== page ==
Bridging the Distance
Ramsey Abdulrahim '21 on finding a routine and his virtual Bentley community
(Above: Ramsey Abdulrahim studies at the apartment where he's staying in Washington, D.C.)
When Ramsey Abdulrahim ’21 left Amman, Jordan, to study at Bentley, he was drawn by the university’s mix of business and liberal arts as well as the small, intimate learning environments and community feel of its campus.
When the coronavirus forced Abdulrahim and his classmates from campus — he was in Washington, D.C., for spring break and ended up staying there with his brother — that intimate college experience went virtual. Now, as the semester comes to a close, Abdulrahim says the experiment showed him a lot about what’s important both in making the most of college and in building a community.
“Online learning definitely provides a different style of learning than the one most of us are used to,” he says. “It’s efficient, in that students are only a click away from being in their ‘classroom,’ and having lectures recorded is also a great addition that I have definitely benefited from. I hope all professors keep it even after remote learning concludes."
Abdulrahim says he and other students have worked hard to replicate online their everyday on-campus interactions.
“I’m realizing the importance of social interactions to a healthy lifestyle,” says Abdulrahim. “On campus, we’re surrounded by friends and generally take those interactions for granted. I think I underestimated how important they are.”
Abdulrahim, a junior Economics-Finance major with a minor in International Affairs, stays in touch with friends via FaceTime and Zoom and tries to keep a regular schedule: Breakfast, emails and class in the morning. Some kind of exercise midday. Then school work and afternoon classes. After dinner he’ll do some more work before catching up again with family and friends.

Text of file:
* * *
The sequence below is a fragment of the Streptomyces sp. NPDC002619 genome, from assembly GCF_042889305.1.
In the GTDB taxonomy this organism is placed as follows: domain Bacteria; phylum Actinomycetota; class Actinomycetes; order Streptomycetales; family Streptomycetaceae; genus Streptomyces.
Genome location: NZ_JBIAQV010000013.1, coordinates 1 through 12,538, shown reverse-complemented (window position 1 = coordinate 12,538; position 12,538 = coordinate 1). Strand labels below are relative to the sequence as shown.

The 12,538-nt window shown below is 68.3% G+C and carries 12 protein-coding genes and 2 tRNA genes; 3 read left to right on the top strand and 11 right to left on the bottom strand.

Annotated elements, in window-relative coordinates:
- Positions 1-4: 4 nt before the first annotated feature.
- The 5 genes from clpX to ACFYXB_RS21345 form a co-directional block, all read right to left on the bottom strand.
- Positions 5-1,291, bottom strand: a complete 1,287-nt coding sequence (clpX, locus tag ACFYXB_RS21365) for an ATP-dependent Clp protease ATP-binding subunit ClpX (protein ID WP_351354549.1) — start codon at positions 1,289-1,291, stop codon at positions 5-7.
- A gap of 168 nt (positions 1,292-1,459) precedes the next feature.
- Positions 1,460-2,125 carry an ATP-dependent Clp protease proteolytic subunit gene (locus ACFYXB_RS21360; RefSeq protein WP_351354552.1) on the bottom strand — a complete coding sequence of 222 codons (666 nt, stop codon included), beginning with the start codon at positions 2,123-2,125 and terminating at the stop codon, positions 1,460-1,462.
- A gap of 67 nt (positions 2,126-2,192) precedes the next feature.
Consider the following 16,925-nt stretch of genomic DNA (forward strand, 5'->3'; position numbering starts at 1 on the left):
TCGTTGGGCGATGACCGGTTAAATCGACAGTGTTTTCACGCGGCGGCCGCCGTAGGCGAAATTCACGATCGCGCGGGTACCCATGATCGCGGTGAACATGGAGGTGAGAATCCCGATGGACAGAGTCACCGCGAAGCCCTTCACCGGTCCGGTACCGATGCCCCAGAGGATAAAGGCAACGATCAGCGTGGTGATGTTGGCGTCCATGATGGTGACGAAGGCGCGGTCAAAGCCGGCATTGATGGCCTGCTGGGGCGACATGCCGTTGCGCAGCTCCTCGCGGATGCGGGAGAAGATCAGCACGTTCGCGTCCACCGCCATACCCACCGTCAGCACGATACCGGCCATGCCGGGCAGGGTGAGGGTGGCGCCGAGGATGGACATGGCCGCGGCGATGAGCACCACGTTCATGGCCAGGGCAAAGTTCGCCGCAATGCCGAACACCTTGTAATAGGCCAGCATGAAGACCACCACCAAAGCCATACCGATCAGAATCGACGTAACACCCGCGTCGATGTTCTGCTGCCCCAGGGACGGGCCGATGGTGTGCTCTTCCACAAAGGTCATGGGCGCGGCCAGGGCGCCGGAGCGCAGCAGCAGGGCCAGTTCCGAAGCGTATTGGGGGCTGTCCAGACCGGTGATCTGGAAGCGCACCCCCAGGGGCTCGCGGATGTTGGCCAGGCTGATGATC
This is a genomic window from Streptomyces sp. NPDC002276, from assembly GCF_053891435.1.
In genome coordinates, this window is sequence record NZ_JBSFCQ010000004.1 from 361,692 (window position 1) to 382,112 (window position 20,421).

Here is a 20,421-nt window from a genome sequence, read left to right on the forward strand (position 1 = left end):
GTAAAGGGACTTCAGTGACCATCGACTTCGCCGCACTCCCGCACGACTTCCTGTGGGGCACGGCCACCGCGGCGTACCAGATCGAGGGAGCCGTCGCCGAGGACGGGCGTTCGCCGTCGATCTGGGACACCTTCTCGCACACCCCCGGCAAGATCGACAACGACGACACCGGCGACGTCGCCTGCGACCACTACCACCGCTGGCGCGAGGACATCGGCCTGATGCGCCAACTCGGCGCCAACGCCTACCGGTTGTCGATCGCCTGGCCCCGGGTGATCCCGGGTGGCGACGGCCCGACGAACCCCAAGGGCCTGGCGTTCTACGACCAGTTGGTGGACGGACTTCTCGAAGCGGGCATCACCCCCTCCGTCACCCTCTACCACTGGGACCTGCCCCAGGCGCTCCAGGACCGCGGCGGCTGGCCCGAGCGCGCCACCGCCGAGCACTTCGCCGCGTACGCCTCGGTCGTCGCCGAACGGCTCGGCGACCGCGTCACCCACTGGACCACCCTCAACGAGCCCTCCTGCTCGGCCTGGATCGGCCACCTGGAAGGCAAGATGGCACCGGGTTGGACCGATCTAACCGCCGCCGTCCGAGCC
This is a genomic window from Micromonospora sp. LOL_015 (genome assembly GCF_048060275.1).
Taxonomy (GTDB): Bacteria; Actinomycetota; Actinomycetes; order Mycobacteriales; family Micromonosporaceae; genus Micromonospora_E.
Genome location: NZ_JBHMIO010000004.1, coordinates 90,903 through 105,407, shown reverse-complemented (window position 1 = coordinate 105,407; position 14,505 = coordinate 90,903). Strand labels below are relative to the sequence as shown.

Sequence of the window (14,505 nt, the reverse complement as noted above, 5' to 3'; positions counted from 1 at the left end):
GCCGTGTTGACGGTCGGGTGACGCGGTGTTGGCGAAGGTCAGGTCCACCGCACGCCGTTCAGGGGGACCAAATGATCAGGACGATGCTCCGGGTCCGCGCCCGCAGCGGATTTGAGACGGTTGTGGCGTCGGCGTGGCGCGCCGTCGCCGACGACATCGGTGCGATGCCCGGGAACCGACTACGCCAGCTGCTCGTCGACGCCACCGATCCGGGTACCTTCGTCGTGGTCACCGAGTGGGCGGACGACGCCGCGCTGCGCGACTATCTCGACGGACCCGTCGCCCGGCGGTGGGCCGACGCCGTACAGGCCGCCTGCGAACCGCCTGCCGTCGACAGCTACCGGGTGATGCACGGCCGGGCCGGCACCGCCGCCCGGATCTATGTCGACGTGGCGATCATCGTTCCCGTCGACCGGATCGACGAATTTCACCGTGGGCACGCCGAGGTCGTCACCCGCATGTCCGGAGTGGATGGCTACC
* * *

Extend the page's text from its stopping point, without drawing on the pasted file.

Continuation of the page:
As an active member of three of Bentley’s more than 100 student-run clubs and organizations — the International Students Association, Bentley Leadership Society and Young Arab Leadership Association — Abdulrahim regularly keeps up to date with other members through a group chat. Longer meetings or special events, such as a recent seminar with author and leadership consultant David Allen, are on Zoom.
Like everyone at Bentley, Abdulrahim is looking forward to a return to campus. In the meantime, he’s enjoying the silver linings, like spending time in Washington with his brother and seeing how a new kind of learning is bringing out the best in his classmates.
“Students are more on time now that classes are online,” he says. “I guess not having to go up the Smith stairs is more of a factor for punctuality than I would have guessed! All joking aside, I have noticed that during online classes, students who typically weren’t the most outgoing have started to participate more. In a way, virtual learning gave them the confidence to express their thoughts and ideas more frequently, which I think is awesome.”